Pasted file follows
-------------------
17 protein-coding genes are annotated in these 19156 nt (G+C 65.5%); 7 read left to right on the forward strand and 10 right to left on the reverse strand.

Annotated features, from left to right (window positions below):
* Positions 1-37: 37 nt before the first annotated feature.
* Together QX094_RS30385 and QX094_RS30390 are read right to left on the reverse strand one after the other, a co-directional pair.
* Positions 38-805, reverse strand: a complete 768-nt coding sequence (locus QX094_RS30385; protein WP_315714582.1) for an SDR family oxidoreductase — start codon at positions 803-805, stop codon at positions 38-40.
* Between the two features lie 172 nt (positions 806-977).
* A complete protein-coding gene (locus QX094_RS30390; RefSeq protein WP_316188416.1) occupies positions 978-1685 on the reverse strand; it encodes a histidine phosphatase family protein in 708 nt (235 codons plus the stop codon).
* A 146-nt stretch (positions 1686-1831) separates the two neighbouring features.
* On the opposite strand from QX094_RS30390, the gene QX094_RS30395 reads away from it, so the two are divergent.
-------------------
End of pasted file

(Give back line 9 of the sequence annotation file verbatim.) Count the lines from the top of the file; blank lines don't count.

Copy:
* On the opposite strand from QX094_RS30390, the gene QX094_RS30395 reads away from it, so the two are divergent.